RIVERSIDE, Calif. -- What does it mean to be male or female in the animal kingdom? How do our own gender differences compare with those of other animals? Why do adult male elephant seals weigh more than four times as much as an adult female? And why are male octopuses forty thousand times lighter than females?
Evolutionary biologist Daphne Fairbairn at the University of California, Riverside examines these and other striking cases of extreme differences between males and females of the same species in her new book "Odd Couples: Extraordinary Differences between the Sexes in the Animal Kingdom" (Princeton University Press, 2013), and introduces readers to important discoveries in animal behavior and evolution.
In the book, she describes how male great bustards aggressively compete to display their plumage and large physiques to watching, choosey females. She investigates why female elephant seals voluntarily live in harems where they are harassed constantly by eager males. And she reveals why dwarf male giant seadevils parasitically fuse to their giant female partners for life. Fairbairn also considers humans and explains that although we are keenly aware of our own sexual differences, they are unexceptional within the vast animal world.
Written in a conversational style meant to engage general readers, the book describes and compares the lives of males and females in eight species from birth to death to illustrate the far reaching effects of specialization for male and female roles in different ecological settings.
"In 2007 I co-edited a book that brought together the latest studies of sexual differences in body size in mammals, birds, reptiles, amphibians, insects and spiders," said Fairbairn, a professor of biology. "In researching for that book, I came across many examples of truly extraordinary differences between the sexes in other, much less well-known animal groups including octopuses, barnacles, marine tubeworms and a diversity of ray-finned fishes. That prompted me to ask what kinds of sexual differences predominate across the entire animal kingdom, and why."
Fairbairn spent three years mining the available literature describing animals in every known animal phylum and each of its constituent taxonomic classes. Of these, she discovered that 73 classes within 26 phyla contain species that have separate sexes. The resulting data enabled her to estimate the prevalence and magnitude of different types of sexual differences across all living animal species.
"This is the first such comprehensive survey of sexual differences ever undertaken and provides new data for other researchers to use," she said. "The full survey is available to all in an open access data archive."
During her research career as an ecologist and an evolutionary biologist, Fairbairn has continually been struck by how different life is for male and female animals, including ourselves. Even in species where males and females may seem very similar (for example, many rodents, bats, bugs and flies), a closer look reveals that their behaviors and life histories can be quite disparate.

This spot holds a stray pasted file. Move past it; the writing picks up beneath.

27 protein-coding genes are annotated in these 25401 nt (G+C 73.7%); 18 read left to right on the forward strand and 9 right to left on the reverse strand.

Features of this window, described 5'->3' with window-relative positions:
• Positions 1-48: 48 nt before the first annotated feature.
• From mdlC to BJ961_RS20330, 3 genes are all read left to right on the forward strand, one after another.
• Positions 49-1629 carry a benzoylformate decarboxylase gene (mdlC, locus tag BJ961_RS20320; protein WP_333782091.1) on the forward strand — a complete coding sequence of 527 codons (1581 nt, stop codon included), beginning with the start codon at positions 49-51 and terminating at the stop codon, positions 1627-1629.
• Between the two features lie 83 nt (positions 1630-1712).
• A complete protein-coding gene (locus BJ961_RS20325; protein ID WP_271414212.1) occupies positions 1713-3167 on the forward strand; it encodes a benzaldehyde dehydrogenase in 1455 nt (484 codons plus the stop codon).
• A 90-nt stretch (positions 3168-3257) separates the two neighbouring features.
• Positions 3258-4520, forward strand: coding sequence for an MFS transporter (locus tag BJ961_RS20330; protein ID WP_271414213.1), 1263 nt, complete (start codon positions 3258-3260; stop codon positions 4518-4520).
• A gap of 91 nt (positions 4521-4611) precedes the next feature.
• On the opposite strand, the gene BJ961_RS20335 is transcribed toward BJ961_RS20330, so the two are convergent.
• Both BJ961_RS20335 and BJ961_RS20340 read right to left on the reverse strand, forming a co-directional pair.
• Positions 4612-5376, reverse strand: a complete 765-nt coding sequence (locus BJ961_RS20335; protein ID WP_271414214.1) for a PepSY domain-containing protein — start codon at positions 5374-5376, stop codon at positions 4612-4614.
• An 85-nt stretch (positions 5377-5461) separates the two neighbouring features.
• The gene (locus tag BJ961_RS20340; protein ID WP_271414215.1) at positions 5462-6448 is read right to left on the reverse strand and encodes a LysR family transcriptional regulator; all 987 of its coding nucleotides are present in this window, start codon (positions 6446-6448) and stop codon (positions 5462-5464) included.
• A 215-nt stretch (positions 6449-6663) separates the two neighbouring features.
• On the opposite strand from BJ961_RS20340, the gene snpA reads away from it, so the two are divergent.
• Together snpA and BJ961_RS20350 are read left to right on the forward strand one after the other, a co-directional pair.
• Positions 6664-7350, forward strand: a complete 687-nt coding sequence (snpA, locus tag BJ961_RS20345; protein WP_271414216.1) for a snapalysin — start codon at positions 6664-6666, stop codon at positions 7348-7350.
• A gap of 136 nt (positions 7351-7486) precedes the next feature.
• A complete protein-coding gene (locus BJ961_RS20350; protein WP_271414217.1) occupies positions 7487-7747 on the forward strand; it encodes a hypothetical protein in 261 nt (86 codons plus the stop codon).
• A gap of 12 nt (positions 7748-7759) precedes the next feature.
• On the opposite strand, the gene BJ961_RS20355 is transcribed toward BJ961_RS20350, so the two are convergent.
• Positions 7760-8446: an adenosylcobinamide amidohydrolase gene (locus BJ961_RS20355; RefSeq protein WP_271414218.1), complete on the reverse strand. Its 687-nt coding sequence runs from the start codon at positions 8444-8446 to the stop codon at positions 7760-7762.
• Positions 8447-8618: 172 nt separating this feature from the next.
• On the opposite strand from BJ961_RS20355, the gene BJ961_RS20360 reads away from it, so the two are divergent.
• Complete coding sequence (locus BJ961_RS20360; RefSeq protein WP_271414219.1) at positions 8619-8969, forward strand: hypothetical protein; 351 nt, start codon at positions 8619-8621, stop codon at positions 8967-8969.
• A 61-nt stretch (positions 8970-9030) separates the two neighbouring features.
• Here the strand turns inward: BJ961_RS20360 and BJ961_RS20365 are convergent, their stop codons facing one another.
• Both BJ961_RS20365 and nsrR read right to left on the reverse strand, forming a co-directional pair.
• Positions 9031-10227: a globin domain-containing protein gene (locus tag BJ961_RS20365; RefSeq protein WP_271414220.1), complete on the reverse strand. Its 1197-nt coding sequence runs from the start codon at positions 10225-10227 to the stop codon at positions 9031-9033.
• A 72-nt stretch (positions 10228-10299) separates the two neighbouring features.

"For example, males and females often spend most of their time in different places, use their environment differently, and mature and die at different ages," Fairbairn said. "I have spent several decades trying to understand why this is so by detailed studies of the adaptive significance and genetic underpinnings of sexual differences in a few, select species. However, I recognized that our sample of closely-studied species, including humans, is not necessarily representative of the animal kingdom as a whole."
For "Odd Couples," Fairbairn read all the information available on the ecology, life history, behavior and morphology of the eight species she chose to describe.
"Each of my example species displays an extraordinary degree of sexual disparity in morphology, and each has been sufficiently well-studied that I could tell the life stories of each sex and make quantitative comparisons between the sexes," she said. "These animal stories are the heart of the book and are written in the form of life history narratives, accessible to general readers as well as specialists.
According to Fairbairn, our understanding of the division of reproductive roles, the types of mating behaviors and the patterns of sexual differences in morphological, ecological and behavioral traits is strongly skewed toward animals in which males are the larger and more flamboyant sex, a pattern that is in fact quite uncommon among animals in general.
"A more comprehensive view of sexual differences broadens our perspectives and leads to new insights into why having two sexes works so well for animals and why males and females generally differ in so many ways beyond their differences in reproductive organs," she said.
Some discoveries that surprised her while researching the book are: Differences in body size and shape are by far the most commonly reported differences between males and females, aside from differences in reproductive organs; it is far more common for females to be the larger and more flamboyant sex than the reverse (birds and mammals are among the few exceptions to this general rule); the most extreme sexual differences by far occur in species where females are giants relative to their mates; and some of the most extreme sexual differences occur in species that lack sex chromosomes entirely.
Fairbairn is a member of the Graduate Program in Evolution, Ecology and Organismal Biology at UC Riverside. She is a fellow of the American Association for the Advancement of Science and editor-in-chief of the journal Evolution. She is co-editor of two previous books and author or co-author of more than 90 scientific research articles and book chapters.
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